Inclusive employ-ment: a sound invest-ment


The website Disability Scoop posted a great article this week about the business case for employing people with disabilities.  It profiles the successful partnership between a Chicago-area bakery, Sugar & Spice Extraordinary Sweet Treats, and Have Dreams, a non-profit that serves individuals with autism.  Together, they developed a grant-funded bakery training program–designed to provide several of Have Dreams’ clients with opportunities to learn and build experience, while simultaneously meeting crucial business expansion needs for Sugar & Spice.  As a condition of the grant, Northwestern University conducted a productivity study on the program, and concluded that the participants–three young men with autism–made significant enough contribution that it made good business sense to incorporate them into the operation; Sugar & Spice’s manager Jean Kroll agreed, and hired all three.  Concerning her decision, Kroll tells Disability Scoop, “People always say, ‘That’s such a nice thing to do […] I say, ‘Yes it is nice. But it’s also a smart thing to do.’”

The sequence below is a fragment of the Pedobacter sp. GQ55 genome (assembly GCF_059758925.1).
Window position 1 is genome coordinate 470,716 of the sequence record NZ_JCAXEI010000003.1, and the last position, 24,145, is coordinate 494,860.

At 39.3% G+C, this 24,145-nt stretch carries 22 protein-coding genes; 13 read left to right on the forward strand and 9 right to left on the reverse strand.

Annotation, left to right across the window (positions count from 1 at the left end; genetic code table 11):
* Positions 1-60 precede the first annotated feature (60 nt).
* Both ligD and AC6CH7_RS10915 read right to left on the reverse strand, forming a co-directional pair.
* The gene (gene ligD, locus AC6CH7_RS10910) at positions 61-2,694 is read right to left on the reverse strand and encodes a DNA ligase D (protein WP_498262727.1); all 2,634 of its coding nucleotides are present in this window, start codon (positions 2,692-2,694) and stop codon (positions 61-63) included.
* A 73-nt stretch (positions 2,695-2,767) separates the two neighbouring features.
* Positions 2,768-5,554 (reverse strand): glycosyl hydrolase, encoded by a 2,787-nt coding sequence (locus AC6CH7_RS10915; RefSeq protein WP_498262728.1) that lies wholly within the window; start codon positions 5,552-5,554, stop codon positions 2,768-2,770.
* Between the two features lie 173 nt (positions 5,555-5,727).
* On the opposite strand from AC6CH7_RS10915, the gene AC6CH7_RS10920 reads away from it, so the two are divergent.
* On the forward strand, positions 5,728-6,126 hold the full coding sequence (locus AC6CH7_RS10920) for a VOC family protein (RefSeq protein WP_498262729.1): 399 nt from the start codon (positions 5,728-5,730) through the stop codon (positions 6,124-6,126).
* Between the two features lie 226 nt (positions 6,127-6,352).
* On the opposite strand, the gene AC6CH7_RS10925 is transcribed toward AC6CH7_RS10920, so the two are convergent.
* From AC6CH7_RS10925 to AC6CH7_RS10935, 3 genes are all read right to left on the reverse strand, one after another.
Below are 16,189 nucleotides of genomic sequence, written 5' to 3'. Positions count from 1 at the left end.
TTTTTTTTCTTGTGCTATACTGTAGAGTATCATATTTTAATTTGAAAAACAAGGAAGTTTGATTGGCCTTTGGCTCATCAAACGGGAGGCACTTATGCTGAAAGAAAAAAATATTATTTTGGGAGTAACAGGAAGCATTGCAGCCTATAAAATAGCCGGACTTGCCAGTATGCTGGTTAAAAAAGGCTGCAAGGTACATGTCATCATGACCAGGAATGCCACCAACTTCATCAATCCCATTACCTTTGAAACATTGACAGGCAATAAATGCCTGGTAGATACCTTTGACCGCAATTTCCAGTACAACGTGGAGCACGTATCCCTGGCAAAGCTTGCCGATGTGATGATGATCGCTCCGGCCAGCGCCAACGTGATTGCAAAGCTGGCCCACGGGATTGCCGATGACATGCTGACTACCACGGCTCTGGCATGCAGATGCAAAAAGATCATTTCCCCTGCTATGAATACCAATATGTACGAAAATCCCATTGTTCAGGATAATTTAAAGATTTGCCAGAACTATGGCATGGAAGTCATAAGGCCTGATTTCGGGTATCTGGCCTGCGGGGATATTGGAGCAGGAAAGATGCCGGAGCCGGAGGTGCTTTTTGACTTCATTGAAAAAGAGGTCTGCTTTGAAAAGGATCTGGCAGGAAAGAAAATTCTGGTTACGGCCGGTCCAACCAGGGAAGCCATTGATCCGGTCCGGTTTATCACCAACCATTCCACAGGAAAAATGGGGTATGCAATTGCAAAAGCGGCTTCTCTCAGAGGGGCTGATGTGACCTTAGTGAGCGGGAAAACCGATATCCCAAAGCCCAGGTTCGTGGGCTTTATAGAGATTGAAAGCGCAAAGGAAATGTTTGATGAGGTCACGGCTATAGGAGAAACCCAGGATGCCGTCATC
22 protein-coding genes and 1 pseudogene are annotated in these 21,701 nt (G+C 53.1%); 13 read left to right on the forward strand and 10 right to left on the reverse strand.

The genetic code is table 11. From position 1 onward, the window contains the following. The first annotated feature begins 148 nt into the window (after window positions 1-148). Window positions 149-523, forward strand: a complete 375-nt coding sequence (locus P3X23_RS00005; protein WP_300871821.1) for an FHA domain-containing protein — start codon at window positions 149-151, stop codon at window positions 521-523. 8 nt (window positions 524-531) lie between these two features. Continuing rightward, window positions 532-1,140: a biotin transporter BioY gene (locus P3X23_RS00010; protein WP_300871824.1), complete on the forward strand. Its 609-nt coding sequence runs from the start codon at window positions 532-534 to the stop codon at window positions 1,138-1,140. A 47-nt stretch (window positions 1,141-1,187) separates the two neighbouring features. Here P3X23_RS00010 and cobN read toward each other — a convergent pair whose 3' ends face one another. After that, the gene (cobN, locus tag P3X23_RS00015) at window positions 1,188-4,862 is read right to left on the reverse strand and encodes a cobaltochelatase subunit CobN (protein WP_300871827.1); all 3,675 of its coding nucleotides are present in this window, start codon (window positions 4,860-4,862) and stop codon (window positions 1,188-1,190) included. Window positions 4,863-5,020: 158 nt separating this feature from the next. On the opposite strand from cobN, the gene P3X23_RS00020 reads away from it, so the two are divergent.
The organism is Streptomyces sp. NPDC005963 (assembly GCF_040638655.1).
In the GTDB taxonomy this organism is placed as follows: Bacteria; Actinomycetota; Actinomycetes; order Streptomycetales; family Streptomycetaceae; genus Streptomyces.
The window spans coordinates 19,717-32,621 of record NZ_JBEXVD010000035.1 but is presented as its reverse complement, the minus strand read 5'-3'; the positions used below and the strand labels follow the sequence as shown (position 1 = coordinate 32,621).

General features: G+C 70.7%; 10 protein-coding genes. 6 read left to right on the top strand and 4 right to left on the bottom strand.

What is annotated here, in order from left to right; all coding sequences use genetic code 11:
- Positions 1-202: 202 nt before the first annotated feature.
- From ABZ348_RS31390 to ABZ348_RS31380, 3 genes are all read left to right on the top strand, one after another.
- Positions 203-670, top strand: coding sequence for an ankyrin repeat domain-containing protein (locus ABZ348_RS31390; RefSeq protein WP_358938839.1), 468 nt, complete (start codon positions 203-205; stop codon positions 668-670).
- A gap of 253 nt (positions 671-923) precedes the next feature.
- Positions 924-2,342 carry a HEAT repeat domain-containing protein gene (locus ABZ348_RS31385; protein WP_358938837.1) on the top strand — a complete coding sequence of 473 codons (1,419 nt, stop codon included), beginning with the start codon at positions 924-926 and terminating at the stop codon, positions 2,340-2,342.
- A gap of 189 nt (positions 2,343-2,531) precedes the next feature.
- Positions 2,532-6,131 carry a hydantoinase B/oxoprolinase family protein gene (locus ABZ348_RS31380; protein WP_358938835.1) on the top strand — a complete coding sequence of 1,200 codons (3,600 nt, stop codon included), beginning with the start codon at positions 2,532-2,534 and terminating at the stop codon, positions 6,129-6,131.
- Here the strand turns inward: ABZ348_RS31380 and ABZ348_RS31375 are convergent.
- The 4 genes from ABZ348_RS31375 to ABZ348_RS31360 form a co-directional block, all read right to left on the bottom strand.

According to Kroll, her employees seem to be thriving–and the partnership between Have Dreams and Sugar & Spice will continue as well, with a new round of interns already set to start their training program.  The success shared by all involved is a strong testament to the notion that creative, ability-focused employment for individuals with disabilities can produce significant value for a business, both socially and financially.  Get the full story here: